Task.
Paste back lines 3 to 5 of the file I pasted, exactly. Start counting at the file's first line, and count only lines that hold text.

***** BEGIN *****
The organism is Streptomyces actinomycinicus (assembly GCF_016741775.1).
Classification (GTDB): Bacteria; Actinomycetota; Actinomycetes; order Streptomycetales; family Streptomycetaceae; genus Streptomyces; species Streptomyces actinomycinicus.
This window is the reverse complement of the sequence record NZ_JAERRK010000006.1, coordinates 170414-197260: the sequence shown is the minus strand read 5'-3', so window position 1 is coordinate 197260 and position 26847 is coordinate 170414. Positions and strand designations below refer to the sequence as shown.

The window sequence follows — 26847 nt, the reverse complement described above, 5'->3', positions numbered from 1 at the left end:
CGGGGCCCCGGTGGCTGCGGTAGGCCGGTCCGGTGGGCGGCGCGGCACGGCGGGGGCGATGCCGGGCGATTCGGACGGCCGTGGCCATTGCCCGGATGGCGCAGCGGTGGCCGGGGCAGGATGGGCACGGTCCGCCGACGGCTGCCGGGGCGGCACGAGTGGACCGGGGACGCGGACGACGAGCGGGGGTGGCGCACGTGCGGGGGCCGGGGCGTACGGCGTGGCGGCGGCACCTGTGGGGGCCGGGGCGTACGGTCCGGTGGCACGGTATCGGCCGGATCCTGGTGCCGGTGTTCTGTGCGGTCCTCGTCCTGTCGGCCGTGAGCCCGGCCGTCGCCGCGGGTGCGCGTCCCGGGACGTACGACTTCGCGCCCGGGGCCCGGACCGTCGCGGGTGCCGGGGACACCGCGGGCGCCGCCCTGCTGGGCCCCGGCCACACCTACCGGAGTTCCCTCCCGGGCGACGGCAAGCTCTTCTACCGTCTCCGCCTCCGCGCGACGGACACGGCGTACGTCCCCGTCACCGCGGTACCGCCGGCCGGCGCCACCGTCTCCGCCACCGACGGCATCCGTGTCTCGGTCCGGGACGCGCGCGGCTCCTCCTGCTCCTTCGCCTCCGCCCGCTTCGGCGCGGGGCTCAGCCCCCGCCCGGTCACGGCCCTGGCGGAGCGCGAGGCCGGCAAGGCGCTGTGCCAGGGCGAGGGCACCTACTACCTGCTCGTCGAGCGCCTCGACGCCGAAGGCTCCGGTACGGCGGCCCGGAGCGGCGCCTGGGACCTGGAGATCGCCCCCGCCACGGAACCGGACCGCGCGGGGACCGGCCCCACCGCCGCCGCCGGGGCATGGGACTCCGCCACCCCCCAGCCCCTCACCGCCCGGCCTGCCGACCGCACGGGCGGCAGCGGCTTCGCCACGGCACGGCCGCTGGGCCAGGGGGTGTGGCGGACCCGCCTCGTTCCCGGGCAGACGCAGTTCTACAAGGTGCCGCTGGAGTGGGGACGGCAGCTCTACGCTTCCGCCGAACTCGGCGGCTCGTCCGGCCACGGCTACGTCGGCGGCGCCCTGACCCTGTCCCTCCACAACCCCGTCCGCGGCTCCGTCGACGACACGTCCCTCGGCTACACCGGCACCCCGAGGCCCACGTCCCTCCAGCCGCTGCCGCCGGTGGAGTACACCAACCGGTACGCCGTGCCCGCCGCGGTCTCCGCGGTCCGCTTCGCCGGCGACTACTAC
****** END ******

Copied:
This window is the reverse complement of the sequence record NZ_JAERRK010000006.1, coordinates 170414-197260: the sequence shown is the minus strand read 5'-3', so window position 1 is coordinate 197260 and position 26847 is coordinate 170414. Positions and strand designations below refer to the sequence as shown.

The window sequence follows — 26847 nt, the reverse complement described above, 5'->3', positions numbered from 1 at the left end:
CGGGGCCCCGGTGGCTGCGGTAGGCCGGTCCGGTGGGCGGCGCGGCACGGCGGGGGCGATGCCGGGCGATTCGGACGGCCGTGGCCATTGCCCGGATGGCGCAGCGGTGGCCGGGGCAGGATGGGCACGGTCCGCCGACGGCTGCCGGGGCGGCACGAGTGGACCGGGGACGCGGACGACGAGCGGGGGTGGCGCACGTGCGGGGGCCGGGGCGTACGGCGTGGCGGCGGCACCTGTGGGGGCCGGGGCGTACGGTCCGGTGGCACGGTATCGGCCGGATCCTGGTGCCGGTGTTCTGTGCGGTCCTCGTCCTGTCGGCCGTGAGCCCGGCCGTCGCCGCGGGTGCGCGTCCCGGGACGTACGACTTCGCGCCCGGGGCCCGGACCGTCGCGGGTGCCGGGGACACCGCGGGCGCCGCCCTGCTGGGCCCCGGCCACACCTACCGGAGTTCCCTCCCGGGCGACGGCAAGCTCTTCTACCGTCTCCGCCTCCGCGCGACGGACACGGCGTACGTCCCCGTCACCGCGGTACCGCCGGCCGGCGCCACCGTCTCCGCCACCGACGGCATCCGTGTCTCGGTCCGGGACGCGCGCGGCTCCTCCTGCTCCTTCGCCTCCGCCCGCTTCGGCGCGGGGCTCAGCCCCCGCCCGGTCACGGCCCTGGCGGAGCGCGAGGCCGGCAAGGCGCTGTGCCAGGGCGAGGGCACCTACTACCTGCTCGTCGAGCGCCTCGACGCCGAAGGCTCCGGTACGGCGGCCCGGAGCGGCGCCTGGGACCTGGAGATCGCCCCCGCCACGGAACCGGACCGCGCGGGGACCGGCCCCACCGCCGCCGCCGGGGCATGGGACTCCGCCACCCCCCAGCCCCTCACCGCCCGGCCTGCCGACCGCACGGGCGGCAGCGGCTTCGCCACGGCACGGCCGCTGGGCCAGGGGGTGTGGCGGACCCGCCTCGTTCCCGGGCAGACGCAGTTCTACAAGGTGCCGCTGGAGTGGGGACGGCAGCTCTACGCTTCCGCCGAACTCGGCGGCTCGTCCGGCCACGGCTACGTCGGCGGCGCCCTGACCCTGTCCCTCCACAACCCCGTCCGCGGCTCCGTCGACGACACGTCCCTCGGCTACACCGGCACCCCGAGGCCCACGTCCCTCCAGCCGCTGCCGCCGGTGGAGTACACCAACCGGTACGCCGTGCCCGCCGCGGTCTCCGCGGTCCGCTTCGCCGGCGACTACTAC